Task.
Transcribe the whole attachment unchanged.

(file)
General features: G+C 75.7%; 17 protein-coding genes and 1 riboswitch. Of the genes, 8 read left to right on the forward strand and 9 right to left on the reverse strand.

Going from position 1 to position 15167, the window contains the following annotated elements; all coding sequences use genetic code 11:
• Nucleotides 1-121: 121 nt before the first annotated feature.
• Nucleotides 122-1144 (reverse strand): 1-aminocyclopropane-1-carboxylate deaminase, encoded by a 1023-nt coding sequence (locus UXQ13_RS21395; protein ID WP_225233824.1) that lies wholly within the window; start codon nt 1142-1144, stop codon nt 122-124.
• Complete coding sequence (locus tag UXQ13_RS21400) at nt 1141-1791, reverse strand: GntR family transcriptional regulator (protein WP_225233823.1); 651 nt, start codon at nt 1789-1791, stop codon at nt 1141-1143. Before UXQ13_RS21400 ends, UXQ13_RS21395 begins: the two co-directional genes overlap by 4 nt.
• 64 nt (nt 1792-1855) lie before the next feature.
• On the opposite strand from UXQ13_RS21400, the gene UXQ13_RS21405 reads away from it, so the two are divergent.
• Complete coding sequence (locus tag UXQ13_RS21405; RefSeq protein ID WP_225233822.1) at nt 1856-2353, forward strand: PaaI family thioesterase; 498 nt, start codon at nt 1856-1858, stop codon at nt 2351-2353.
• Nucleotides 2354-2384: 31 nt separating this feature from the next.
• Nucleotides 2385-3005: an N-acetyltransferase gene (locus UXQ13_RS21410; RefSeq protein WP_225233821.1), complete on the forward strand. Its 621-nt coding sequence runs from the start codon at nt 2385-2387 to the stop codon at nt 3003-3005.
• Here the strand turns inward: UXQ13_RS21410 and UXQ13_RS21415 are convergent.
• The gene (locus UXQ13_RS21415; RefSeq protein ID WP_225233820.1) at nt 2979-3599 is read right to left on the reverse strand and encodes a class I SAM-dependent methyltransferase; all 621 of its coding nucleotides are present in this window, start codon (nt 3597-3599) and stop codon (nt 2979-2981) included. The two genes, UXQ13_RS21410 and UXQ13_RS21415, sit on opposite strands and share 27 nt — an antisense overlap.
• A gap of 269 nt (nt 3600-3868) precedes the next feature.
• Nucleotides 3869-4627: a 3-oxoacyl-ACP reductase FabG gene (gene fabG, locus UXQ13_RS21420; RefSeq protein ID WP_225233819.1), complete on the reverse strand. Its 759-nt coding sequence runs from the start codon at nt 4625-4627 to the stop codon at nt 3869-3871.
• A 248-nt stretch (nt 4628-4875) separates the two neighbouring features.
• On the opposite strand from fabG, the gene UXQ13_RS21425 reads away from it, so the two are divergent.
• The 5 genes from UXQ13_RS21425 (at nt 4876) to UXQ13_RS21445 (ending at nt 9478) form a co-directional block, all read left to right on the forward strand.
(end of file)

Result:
General features: G+C 75.7%; 17 protein-coding genes and 1 riboswitch. Of the genes, 8 read left to right on the forward strand and 9 right to left on the reverse strand.

Going from position 1 to position 15167, the window contains the following annotated elements; all coding sequences use genetic code 11:
• Nucleotides 1-121: 121 nt before the first annotated feature.
• Nucleotides 122-1144 (reverse strand): 1-aminocyclopropane-1-carboxylate deaminase, encoded by a 1023-nt coding sequence (locus UXQ13_RS21395; protein ID WP_225233824.1) that lies wholly within the window; start codon nt 1142-1144, stop codon nt 122-124.
• Complete coding sequence (locus tag UXQ13_RS21400) at nt 1141-1791, reverse strand: GntR family transcriptional regulator (protein WP_225233823.1); 651 nt, start codon at nt 1789-1791, stop codon at nt 1141-1143. Before UXQ13_RS21400 ends, UXQ13_RS21395 begins: the two co-directional genes overlap by 4 nt.
• 64 nt (nt 1792-1855) lie before the next feature.
• On the opposite strand from UXQ13_RS21400, the gene UXQ13_RS21405 reads away from it, so the two are divergent.
• Complete coding sequence (locus tag UXQ13_RS21405; RefSeq protein ID WP_225233822.1) at nt 1856-2353, forward strand: PaaI family thioesterase; 498 nt, start codon at nt 1856-1858, stop codon at nt 2351-2353.
• Nucleotides 2354-2384: 31 nt separating this feature from the next.
• Nucleotides 2385-3005: an N-acetyltransferase gene (locus UXQ13_RS21410; RefSeq protein WP_225233821.1), complete on the forward strand. Its 621-nt coding sequence runs from the start codon at nt 2385-2387 to the stop codon at nt 3003-3005.
• Here the strand turns inward: UXQ13_RS21410 and UXQ13_RS21415 are convergent.
• The gene (locus UXQ13_RS21415; RefSeq protein ID WP_225233820.1) at nt 2979-3599 is read right to left on the reverse strand and encodes a class I SAM-dependent methyltransferase; all 621 of its coding nucleotides are present in this window, start codon (nt 3597-3599) and stop codon (nt 2979-2981) included. The two genes, UXQ13_RS21410 and UXQ13_RS21415, sit on opposite strands and share 27 nt — an antisense overlap.
• A gap of 269 nt (nt 3600-3868) precedes the next feature.
• Nucleotides 3869-4627: a 3-oxoacyl-ACP reductase FabG gene (gene fabG, locus UXQ13_RS21420; RefSeq protein ID WP_225233819.1), complete on the reverse strand. Its 759-nt coding sequence runs from the start codon at nt 4625-4627 to the stop codon at nt 3869-3871.
• A 248-nt stretch (nt 4628-4875) separates the two neighbouring features.
• On the opposite strand from fabG, the gene UXQ13_RS21425 reads away from it, so the two are divergent.
• The 5 genes from UXQ13_RS21425 (at nt 4876) to UXQ13_RS21445 (ending at nt 9478) form a co-directional block, all read left to right on the forward strand.